Networking is powerful and often requires a boost to build meaningful relationships – we want to give you exactly that. Networking allows for useful exchanges of ideas. It is not just about speaking with key leaders in your field. It’s also just as important to talk and network with PhD students, postdocs and other early career researchers. This is how collaborations happen. Explore the many ways we make it possible for you to grow your connections.

Top tips for networking

Try these ideas…

  1. If networking is not your strong point, start by speaking to early career researchers in your field. Attend early career breakout meetings such as the postgraduate, postdoctoral breakfasts and career sessions, and talk to the people around you.
  2. Attend poster sessions. These are generally more informal and relaxed, helping you to ask your question and engage in conversation over research.
  3. Add your e-mail address to your posters, this will help people to get in touch with you.
  4. Utilising a familiar point of reference helps to build relationships, i.e. mentioning a work colleague you both know.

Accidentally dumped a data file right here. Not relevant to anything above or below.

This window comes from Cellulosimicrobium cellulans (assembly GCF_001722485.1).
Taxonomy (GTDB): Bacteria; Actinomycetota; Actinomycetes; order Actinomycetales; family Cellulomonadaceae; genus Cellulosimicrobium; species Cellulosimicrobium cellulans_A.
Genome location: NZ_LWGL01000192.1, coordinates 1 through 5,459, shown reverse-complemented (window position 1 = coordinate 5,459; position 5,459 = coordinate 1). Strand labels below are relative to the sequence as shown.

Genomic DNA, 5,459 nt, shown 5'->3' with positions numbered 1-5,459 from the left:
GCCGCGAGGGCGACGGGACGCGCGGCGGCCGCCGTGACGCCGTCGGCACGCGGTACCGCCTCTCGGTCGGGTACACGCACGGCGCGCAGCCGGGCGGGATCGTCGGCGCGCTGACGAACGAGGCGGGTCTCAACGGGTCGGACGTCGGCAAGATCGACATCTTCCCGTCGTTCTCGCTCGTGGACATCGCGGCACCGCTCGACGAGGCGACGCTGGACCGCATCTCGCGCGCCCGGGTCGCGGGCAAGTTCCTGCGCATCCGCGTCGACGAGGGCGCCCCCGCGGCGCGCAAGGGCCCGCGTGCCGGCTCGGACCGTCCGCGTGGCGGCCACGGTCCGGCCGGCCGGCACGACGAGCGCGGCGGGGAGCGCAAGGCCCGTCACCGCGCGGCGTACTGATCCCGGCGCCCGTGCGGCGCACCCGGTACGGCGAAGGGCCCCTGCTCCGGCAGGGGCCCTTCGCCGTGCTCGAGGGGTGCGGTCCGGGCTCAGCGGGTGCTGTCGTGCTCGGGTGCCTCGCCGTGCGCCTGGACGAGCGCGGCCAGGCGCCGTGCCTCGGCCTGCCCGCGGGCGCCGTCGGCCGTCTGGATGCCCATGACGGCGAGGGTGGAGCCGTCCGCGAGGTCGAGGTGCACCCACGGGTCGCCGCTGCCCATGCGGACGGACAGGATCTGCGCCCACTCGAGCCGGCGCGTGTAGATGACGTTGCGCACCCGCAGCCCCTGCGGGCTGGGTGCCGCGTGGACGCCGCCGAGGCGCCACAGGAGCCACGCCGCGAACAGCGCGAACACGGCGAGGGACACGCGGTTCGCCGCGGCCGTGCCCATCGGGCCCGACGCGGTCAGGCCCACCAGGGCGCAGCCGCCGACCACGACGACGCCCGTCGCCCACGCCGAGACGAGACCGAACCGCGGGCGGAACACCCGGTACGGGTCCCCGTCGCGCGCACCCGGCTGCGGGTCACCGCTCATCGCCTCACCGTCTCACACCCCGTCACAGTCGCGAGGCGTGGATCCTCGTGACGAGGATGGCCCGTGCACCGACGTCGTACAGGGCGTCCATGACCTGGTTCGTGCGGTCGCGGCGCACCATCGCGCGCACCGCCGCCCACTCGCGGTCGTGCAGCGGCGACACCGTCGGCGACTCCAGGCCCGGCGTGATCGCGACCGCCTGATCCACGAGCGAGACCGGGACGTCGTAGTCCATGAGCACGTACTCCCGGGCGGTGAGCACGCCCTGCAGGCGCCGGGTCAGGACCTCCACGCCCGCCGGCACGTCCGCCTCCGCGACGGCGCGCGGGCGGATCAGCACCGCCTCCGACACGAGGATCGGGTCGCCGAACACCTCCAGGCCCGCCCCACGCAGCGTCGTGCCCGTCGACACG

5. If you’re not ready to ask a question at the end of oral presentations, approach the presenter after the session.
  6. If you aim to speak with team leaders in your field and don’t quite have the courage to walk over and introduce yourself, look out for them at the conference reception or dinner. If you admire someone’s work, mention it!
  7. If there is a particular person you would like to speak with, email them a few days before the conference and let them know you’d like to meet up.
  8. Plan ahead prior to a conference or meeting – read about people’s research and publications before approaching them.
  9. Once you have developed a network, make a strong effort to maintain that link. Promptly reply to emails or make regular contact when possible.

5 tips on poster presentations

Networking resources we offer:

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